Pension plans seem to have the secret sauce says Hamilton Lane leader

An important allocation shift has helped pension plans navigate the storms

Pension plans seem to have the secret sauce says Hamilton Lane leader
Steve Randall

Canadian pension plans look after not just an eyewatering amount of money, but some of the most important – the funds that provide comfortable lifestyles for Canadian retirees – so they must make the right decisions.

And when things were challenging for equities and bonds in 2022, these investing behemoths increased allocations to private markets, which was a smart move that wealth managers should take note of according to Hamilton Lane’s head of Canada.

“…their significant allocations to private markets helped most of Canada’s largest pension plans stay positive in their most recent fiscal year,” Mike Woollatt wrote on LinkedIn.

While previously wealth managers and family offices would have struggled to access the kind of private market assets that helped Canadian pension plans win, when many others were not, Woollatt notes that this is no longer the case.

Read more: BNY Mellon report: Canadian pension plans maintain positive trajectory in Q2 2023 performance

Opening these investment opportunities to smaller investors enables them to diversify their portfolios in the hope of continued outperformance from private markets compared to public assets. Woollatt gives the example that “private equity has outperformed its public market equivalents in 22 of the last 22 years.”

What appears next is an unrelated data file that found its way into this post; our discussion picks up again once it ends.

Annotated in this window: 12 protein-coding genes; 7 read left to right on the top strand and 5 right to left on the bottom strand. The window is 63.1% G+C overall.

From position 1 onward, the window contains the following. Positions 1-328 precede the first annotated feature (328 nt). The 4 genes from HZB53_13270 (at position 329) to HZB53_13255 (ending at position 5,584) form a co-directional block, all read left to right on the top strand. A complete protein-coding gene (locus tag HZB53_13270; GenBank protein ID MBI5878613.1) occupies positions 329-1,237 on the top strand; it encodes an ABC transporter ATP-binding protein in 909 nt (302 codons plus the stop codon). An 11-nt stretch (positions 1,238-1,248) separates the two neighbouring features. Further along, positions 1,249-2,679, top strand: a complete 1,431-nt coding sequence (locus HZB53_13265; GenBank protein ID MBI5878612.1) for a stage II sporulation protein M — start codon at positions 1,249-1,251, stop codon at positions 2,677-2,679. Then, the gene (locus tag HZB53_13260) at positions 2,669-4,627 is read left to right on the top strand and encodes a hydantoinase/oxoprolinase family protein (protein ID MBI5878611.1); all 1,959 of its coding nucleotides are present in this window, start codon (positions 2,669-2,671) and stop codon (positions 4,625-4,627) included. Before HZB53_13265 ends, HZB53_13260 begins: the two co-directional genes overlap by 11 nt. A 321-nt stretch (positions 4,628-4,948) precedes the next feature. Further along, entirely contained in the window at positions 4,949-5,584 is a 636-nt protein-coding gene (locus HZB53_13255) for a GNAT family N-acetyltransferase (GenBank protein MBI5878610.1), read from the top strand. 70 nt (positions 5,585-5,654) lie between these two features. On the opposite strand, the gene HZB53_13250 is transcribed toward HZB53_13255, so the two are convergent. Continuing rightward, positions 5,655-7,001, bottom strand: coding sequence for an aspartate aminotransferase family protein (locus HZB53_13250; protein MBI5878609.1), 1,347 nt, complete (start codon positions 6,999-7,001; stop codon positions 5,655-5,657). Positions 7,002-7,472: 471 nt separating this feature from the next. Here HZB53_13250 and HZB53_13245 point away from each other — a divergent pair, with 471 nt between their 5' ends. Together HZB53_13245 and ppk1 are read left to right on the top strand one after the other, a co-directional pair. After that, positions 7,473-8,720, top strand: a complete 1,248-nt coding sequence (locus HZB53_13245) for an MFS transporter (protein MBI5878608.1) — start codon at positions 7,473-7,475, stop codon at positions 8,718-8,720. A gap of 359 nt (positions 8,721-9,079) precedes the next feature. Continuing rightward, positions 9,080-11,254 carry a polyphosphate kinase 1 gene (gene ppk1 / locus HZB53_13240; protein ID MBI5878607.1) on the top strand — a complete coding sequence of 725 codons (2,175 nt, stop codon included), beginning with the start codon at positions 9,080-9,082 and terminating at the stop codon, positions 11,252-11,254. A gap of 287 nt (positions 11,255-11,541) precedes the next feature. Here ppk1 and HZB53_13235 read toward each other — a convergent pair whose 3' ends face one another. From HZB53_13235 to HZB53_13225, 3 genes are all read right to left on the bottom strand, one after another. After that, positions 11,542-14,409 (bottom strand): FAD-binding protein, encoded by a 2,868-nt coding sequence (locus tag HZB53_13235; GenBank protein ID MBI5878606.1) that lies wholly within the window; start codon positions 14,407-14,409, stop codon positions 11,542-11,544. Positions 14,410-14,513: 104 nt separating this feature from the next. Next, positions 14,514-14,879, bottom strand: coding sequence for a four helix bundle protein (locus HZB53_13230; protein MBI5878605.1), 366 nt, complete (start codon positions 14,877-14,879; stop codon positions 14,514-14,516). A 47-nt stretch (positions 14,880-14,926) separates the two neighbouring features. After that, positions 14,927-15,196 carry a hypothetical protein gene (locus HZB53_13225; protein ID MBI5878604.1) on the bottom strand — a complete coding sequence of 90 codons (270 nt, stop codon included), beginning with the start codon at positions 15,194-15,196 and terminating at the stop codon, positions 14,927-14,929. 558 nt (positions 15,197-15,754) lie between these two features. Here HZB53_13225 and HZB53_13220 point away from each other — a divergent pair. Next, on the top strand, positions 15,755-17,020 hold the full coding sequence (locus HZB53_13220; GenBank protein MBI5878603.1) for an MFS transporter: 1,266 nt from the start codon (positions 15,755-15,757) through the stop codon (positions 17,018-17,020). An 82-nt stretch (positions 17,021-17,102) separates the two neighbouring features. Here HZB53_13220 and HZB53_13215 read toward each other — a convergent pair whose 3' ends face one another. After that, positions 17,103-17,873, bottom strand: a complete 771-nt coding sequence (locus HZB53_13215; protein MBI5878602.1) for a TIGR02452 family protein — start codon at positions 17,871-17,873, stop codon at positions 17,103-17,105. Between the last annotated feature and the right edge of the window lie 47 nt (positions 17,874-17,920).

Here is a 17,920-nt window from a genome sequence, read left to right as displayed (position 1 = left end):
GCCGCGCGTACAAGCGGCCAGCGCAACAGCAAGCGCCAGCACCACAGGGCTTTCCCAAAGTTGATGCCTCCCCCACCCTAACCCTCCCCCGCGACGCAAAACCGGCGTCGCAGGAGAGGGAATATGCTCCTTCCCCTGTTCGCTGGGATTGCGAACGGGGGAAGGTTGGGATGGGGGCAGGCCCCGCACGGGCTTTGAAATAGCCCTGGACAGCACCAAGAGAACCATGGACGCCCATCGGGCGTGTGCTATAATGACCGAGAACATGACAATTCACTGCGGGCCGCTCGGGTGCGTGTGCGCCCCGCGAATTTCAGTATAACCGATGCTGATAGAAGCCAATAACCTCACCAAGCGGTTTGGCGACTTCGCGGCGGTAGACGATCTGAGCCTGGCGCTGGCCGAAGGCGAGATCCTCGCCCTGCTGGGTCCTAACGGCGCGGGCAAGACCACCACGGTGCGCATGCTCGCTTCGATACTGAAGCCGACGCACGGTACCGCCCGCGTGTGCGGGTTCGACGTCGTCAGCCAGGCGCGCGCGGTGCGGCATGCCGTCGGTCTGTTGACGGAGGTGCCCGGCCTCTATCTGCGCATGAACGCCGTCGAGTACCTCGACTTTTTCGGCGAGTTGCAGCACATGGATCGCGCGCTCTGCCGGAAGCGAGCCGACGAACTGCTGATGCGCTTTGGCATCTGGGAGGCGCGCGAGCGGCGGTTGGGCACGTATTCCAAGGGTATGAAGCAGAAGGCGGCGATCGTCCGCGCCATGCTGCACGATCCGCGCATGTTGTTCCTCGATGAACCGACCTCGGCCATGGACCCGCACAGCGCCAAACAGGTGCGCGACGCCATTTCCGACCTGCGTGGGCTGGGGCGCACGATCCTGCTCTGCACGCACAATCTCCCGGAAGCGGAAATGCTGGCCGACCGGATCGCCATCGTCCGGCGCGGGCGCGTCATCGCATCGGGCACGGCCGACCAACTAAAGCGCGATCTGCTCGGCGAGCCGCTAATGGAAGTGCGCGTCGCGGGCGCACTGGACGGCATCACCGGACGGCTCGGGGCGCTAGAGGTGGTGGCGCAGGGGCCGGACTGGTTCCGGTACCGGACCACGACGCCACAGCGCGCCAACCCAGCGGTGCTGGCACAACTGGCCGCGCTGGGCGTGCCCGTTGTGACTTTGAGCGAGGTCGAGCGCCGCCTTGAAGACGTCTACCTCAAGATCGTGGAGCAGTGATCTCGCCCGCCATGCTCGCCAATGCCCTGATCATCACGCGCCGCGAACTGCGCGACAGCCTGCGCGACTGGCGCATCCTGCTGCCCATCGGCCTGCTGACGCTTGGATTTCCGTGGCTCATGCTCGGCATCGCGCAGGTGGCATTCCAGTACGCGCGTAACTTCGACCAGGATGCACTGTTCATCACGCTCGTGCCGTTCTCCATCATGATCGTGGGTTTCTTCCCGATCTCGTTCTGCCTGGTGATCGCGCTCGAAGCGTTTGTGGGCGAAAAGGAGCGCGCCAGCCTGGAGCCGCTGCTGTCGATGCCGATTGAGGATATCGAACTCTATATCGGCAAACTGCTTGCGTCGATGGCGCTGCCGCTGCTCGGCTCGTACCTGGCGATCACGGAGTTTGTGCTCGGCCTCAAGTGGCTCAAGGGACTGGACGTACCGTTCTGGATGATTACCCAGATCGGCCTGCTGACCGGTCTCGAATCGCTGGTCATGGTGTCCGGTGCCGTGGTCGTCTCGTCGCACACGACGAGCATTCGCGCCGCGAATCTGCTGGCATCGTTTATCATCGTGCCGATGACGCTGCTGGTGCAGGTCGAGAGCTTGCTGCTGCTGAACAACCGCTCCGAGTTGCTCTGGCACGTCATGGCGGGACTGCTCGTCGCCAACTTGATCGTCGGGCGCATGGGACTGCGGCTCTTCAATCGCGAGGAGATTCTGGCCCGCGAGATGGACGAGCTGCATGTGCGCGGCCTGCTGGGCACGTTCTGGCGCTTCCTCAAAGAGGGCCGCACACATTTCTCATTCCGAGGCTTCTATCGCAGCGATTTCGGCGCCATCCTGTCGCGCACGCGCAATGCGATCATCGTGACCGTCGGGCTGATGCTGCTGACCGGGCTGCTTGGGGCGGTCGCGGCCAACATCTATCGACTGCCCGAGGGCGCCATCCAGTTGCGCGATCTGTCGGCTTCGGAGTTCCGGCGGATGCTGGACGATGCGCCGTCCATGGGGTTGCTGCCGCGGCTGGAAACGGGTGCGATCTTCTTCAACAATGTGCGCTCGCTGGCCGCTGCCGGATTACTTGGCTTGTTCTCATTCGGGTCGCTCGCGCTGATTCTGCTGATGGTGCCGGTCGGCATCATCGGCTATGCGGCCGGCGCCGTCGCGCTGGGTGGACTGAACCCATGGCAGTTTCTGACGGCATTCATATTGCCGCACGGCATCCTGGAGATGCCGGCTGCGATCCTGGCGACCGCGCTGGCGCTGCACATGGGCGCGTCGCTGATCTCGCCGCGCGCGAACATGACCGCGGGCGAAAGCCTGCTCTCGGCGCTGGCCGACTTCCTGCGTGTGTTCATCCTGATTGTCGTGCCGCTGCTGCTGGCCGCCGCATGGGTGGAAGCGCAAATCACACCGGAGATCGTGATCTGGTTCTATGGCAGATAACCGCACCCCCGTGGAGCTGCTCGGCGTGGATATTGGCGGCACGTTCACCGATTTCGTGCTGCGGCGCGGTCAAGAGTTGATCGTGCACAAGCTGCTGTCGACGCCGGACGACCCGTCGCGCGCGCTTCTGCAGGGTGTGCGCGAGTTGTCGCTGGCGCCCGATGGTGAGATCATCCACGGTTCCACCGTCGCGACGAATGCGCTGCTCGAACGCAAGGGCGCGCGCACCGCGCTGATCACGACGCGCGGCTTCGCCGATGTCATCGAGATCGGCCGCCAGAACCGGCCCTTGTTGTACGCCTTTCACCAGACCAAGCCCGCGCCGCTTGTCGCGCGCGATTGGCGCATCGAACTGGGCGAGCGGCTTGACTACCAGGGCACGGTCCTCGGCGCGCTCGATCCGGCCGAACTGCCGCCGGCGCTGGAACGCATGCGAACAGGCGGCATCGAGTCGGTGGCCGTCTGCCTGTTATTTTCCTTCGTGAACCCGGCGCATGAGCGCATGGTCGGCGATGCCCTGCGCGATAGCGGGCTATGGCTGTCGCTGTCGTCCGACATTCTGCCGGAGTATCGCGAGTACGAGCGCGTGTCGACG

A recent survey found that 60% of consumers are unfamiliar with private investments, even though their pension fund and other financial institution may have exposure to these assets.

What about the risk?

Investors and their advisors and wealth managers may be concerned about the risk often associated with private market assets.

But Woollatt says that both private and public assets come with risk. However, specifically with private equity, he points out that these assets tend to have more downside protection built in to their performance.

“The historical numbers bear this out; the worst five years in developed buyout (vast majority of the private markets) is still a positive 2.5%. The same is not true in public markets where the worst five years generated a -5.7% return,” he wrote in his article.